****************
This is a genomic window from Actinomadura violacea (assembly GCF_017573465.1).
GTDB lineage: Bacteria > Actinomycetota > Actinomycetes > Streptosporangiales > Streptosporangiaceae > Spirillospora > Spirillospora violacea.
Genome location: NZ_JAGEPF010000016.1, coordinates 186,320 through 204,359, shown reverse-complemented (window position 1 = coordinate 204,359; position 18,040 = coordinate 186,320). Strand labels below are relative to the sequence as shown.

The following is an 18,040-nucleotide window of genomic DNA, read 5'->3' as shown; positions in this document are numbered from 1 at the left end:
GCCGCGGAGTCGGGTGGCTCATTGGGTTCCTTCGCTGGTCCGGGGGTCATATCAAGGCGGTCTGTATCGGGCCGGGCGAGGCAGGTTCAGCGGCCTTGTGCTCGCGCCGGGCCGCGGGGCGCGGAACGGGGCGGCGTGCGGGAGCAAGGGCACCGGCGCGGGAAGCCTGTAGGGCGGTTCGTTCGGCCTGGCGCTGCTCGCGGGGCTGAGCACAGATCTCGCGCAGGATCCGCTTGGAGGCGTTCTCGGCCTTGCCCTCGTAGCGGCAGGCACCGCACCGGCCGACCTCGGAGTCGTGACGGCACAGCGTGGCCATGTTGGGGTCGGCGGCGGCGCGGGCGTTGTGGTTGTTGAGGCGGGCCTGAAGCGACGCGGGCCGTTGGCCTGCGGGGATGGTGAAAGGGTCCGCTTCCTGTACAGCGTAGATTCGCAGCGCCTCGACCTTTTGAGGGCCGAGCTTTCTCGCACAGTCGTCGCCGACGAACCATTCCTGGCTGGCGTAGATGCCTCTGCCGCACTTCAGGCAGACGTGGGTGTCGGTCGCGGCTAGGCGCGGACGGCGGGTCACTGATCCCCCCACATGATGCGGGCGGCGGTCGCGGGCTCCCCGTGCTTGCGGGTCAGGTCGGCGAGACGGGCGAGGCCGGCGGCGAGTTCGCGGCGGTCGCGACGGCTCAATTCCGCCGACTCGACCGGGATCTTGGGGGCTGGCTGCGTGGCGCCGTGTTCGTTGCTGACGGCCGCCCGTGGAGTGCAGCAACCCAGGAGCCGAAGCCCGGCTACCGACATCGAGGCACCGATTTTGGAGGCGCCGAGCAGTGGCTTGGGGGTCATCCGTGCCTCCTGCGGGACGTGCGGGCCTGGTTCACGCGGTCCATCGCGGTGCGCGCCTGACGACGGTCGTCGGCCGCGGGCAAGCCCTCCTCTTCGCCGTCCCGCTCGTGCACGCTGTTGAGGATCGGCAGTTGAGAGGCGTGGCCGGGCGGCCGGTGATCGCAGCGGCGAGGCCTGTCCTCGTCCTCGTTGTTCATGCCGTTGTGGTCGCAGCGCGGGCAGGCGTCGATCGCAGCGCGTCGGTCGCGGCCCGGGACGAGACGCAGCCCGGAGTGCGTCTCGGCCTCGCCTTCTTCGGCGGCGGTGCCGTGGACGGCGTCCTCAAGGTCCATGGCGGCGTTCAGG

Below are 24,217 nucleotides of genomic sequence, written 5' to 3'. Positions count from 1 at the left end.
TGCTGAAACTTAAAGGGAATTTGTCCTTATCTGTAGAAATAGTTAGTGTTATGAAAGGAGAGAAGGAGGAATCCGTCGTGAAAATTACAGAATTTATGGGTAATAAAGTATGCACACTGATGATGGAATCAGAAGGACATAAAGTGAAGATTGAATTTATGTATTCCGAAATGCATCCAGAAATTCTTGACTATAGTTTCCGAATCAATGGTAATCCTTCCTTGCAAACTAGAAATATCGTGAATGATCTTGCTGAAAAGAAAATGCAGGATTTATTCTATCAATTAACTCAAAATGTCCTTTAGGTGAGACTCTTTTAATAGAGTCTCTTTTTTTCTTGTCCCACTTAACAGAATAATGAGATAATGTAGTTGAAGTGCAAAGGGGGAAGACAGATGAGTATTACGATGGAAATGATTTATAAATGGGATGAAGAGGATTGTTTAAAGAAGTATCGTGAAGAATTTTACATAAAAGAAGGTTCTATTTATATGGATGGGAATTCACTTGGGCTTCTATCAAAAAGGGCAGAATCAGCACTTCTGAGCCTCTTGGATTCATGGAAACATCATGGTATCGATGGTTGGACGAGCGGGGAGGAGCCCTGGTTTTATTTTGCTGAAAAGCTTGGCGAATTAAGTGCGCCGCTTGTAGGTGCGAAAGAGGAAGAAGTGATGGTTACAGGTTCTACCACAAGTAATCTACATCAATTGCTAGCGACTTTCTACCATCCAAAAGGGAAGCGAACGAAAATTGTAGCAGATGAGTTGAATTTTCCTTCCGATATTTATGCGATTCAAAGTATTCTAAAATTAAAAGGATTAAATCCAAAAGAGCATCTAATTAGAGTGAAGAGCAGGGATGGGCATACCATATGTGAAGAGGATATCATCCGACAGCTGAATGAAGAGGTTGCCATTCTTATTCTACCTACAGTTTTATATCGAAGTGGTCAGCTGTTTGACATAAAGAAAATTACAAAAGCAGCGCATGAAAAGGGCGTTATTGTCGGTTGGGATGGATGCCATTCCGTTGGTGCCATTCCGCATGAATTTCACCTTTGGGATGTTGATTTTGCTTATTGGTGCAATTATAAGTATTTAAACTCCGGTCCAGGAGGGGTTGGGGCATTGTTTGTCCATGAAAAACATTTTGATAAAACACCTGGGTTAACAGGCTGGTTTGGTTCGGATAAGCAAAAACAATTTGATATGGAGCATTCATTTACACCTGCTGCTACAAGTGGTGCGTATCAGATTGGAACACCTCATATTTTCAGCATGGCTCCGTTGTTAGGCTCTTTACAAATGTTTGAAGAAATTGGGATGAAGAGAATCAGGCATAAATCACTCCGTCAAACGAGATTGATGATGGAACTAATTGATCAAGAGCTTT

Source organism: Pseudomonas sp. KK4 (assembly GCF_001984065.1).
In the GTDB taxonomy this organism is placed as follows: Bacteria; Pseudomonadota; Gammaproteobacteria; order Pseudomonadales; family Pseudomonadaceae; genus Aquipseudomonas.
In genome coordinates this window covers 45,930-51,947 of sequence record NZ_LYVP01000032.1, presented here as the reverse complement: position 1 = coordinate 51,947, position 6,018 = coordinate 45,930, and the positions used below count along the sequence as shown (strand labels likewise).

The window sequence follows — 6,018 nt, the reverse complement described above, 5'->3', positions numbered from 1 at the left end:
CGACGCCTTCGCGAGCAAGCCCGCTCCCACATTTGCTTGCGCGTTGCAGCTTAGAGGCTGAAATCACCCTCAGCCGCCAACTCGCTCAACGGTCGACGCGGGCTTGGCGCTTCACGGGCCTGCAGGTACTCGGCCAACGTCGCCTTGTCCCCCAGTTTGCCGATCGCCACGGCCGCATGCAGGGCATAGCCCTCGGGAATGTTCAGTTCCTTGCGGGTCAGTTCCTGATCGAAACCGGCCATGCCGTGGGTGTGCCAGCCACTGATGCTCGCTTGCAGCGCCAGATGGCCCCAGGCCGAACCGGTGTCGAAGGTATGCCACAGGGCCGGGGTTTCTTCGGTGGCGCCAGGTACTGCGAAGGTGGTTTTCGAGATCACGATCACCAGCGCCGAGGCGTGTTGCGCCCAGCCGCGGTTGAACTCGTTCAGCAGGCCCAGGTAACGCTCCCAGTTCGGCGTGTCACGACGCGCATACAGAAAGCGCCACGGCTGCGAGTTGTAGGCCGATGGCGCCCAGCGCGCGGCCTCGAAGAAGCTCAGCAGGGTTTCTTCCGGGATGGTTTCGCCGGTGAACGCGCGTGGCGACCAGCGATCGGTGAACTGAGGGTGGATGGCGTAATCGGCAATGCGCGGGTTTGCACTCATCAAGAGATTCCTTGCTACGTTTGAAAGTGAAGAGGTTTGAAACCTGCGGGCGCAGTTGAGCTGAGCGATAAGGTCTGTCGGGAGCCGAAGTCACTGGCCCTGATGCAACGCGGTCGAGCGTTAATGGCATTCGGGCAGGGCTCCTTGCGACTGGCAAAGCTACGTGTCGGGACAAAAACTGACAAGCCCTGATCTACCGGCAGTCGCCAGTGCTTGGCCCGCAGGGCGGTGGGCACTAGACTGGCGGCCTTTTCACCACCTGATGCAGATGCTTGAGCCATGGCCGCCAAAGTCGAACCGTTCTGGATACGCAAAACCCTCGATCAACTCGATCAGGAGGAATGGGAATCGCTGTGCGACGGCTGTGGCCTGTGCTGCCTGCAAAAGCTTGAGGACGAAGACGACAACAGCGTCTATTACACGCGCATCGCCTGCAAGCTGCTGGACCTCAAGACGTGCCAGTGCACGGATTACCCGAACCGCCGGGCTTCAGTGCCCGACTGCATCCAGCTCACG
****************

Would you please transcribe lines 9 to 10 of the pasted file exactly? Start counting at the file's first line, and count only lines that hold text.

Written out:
In the GTDB taxonomy this organism is placed as follows: Bacteria; Pseudomonadota; Gammaproteobacteria; order Pseudomonadales; family Pseudomonadaceae; genus Aquipseudomonas.
In genome coordinates this window covers 45,930-51,947 of sequence record NZ_LYVP01000032.1, presented here as the reverse complement: position 1 = coordinate 51,947, position 6,018 = coordinate 45,930, and the positions used below count along the sequence as shown (strand labels likewise).